How Distinct are American Jews?

Mazur, Allan
July 2016
Contemporary Jewry;Jul2016, Vol. 36 Issue 2, p225
Academic Journal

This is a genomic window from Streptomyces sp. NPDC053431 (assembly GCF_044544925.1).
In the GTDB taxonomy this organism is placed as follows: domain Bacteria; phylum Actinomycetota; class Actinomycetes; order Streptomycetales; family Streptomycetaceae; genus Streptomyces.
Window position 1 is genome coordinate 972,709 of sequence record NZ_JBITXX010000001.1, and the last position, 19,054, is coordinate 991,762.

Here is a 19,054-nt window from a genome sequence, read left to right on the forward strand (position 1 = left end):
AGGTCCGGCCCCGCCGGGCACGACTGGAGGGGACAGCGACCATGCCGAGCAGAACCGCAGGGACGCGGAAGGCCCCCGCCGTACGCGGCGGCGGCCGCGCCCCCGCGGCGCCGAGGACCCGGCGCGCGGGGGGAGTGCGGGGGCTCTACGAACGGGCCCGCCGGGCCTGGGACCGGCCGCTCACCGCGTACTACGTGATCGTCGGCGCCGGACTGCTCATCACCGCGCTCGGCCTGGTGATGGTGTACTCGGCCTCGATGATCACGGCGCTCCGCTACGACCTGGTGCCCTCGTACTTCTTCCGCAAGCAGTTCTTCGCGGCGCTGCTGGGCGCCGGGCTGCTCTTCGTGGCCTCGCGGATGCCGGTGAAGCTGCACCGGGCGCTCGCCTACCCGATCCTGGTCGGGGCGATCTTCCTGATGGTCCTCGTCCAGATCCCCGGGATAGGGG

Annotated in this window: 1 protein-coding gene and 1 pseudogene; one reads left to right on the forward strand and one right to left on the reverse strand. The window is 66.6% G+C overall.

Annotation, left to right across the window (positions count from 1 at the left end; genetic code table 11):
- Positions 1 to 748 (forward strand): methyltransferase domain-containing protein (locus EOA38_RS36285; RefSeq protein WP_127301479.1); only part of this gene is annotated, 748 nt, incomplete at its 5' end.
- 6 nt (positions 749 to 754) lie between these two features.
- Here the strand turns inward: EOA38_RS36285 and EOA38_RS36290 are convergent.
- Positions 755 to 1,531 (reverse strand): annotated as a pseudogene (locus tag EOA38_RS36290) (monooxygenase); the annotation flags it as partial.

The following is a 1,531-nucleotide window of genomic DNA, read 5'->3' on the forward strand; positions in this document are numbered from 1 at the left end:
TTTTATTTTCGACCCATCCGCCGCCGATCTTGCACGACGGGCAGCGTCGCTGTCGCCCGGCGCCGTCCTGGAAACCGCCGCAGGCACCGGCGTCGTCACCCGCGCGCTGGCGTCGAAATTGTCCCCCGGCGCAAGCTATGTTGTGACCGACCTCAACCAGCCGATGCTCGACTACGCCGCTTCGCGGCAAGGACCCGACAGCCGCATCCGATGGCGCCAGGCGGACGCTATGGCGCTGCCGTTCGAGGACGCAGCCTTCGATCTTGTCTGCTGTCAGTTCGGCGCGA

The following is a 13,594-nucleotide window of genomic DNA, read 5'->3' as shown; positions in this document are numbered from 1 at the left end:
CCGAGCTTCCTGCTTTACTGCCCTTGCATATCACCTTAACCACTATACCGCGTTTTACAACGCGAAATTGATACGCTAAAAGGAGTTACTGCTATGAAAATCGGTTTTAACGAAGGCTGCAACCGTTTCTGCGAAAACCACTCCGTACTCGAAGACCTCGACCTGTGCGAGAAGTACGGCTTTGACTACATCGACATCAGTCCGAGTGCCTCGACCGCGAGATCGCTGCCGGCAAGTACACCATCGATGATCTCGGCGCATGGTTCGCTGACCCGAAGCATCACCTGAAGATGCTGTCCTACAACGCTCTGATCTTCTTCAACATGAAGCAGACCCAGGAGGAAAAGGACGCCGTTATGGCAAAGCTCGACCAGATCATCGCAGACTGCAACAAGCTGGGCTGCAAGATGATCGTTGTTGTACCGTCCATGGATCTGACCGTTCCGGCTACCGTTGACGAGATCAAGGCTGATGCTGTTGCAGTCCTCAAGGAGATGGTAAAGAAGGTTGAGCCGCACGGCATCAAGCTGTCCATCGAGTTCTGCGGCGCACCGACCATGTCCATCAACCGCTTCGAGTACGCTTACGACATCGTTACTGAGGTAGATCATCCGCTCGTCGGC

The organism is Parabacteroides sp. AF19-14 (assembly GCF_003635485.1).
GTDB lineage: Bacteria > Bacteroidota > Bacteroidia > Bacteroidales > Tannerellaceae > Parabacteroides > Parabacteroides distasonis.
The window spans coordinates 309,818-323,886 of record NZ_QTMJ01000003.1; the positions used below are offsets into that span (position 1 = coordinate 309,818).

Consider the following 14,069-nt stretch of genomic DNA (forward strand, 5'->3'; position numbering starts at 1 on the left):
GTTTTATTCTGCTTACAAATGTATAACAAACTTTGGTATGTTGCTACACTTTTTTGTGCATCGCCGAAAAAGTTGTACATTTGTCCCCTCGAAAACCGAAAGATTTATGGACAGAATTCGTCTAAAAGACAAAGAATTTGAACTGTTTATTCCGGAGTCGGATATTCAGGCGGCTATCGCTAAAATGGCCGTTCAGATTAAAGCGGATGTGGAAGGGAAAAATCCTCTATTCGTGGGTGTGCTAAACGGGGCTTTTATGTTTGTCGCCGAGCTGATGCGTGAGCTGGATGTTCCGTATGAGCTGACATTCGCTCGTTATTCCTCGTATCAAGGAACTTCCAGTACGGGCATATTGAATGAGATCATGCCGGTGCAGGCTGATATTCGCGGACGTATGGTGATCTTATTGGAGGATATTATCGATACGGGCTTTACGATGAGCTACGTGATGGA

The cumulative General Social Surveys (GSS, 1972-2014) are used to examine an advantaged group, American Jews, while controlling on structure. The method is to compare Jewish respondents (n = 1,266) with a 'control group' of non-Jews who are similar educationally, geographically, and demographically (n = 2,275), and also with the remaining sample (n = 55,942). Many 'Jewish' characteristics barely differ from those of the control group. Still, Jews are unusual in ways best explained as culturally learned, including minimal religiosity, Democratic politics, and emphasis on education. The metaphor of 'melting pot' fails here because Jews are not converging on modal American values.


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